Although the loss of our son, Jason,
has been excruciating, we face our first Thanksgiving without him
with hearts fixed on the countless blessings we've experienced over
these past 18 months.
Greatest of all was the gift of
Jason's life following his accident on June 13, 1996. When I found
him that day, I was sure he was gone. After his resuscitation by
CPR, the medical community believed his chances for survival were
But he did survive. Over the next
15 months, he recovered well enough to give all who surrounded him
great love and joy.
Among our most cherished blessings
would certainly be the ever flowing love from family and friends.
The support of our loved ones through the long nine-plus months
of Jason's hospitalization made our lives bearable and, at times,
The five months at home with our
son were a blessing that we will always cherish. Jason was extremely
happy to be home, and it showed in his face. Although caring for
him was arduous and tiring, the never-ending stream of volunteers
eased our burden and brightened Jason's life.
These wonderful, caring people were
there seven days a week to help shoulder the load. Many were friends
and many were from St. Jude's Catholic Church, but just as many
were from other churches and institutions. Some we had never met
before, and they soon came to be cherished friends. The blessing
of love from these people continues to flow into our lives daily.
The list is long of medical professionals
who helped us at every turn in the road. Most of their caregiving
went beyond what they were paid to deliver. Some refused to take
payment for their services.
We believe it was prayer that brought
Jason back from the dead. And we believe it was prayer that powered
his miraculous partial recovery. Prayer for Jason was offered across
four continents in many different languages. Thousands upon thousands
of people were involved in the prayer effort that made all our successes
possible. We thank God for all those many prayers and for the people
who offered them.
Photo by ERIC BRADY, File 1996
- THE ROANOKE TIMES
- Jason Rooker with his family while in Charlottesville
The response to Jason's death in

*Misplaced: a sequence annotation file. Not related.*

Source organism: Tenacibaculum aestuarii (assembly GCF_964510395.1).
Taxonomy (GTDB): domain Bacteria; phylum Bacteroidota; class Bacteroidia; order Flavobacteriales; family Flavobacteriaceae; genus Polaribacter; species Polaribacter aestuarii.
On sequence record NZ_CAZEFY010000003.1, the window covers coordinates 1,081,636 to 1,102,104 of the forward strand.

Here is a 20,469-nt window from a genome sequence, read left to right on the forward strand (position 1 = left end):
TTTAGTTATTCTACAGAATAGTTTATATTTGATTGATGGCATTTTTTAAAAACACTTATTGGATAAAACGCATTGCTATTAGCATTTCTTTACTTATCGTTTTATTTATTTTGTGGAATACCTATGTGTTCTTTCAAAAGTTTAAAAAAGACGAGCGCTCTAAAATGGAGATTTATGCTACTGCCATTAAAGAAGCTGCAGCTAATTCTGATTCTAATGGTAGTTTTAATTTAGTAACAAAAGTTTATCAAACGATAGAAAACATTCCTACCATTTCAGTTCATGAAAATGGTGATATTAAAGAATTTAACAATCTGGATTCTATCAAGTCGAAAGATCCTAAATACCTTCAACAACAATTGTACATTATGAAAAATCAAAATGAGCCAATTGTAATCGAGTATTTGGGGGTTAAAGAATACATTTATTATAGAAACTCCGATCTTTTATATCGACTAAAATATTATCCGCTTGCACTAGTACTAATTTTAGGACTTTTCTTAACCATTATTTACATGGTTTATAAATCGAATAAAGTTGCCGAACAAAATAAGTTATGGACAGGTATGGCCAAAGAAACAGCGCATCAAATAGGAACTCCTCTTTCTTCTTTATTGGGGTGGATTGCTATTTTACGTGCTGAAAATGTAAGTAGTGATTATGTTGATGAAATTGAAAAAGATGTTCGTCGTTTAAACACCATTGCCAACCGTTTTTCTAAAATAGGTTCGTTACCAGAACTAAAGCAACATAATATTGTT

September warmed our hearts and drove away much of the surrounding
sorrow and pain. We received thousands of cards and letters; many
personalized with messages about the effect Jason had on their lives.
Many friends sent flowers, food and other expressions of their caring.
The funeral was a testimony to the love and concern that had been
shown Jason and our family throughout his illness. The Jason Foundation
set up to help the families of the brain-injured has received hundreds
of memorials gifts with more than $100,000 donated or promised to
date. For these gifts, we are deeply appreciative.
We're thankful, too, for the many
lessons this experience taught us. Patience. The knowledge and acceptance
of our lack of control in the world. An understanding of the difficulties
that surround living with a severe disability. The underlying goodness
of people. The unlimited power of prayer, friendship and love.
Thanksgiving is a time for acknowledging
the many blessings that God has delivered into our lives. This year,
the Rooker family has much for which to be thankful.
Greg Rooker is publisher of the
Southwest Virginia Enterprise in Wytheville and of two other papers
in Western Virginia. The Rookers' son, Jason, accidentally hanged
himself and deprived his brain of oxygen while playing in the yard
of the family's Claytor Lake home in June 1996. The former fifth
grader at Bethel Elementary School spent months in the Kluge Children's
Rehabilitation Center in Charlottesville before returning to his
home where he died on Sept. 4.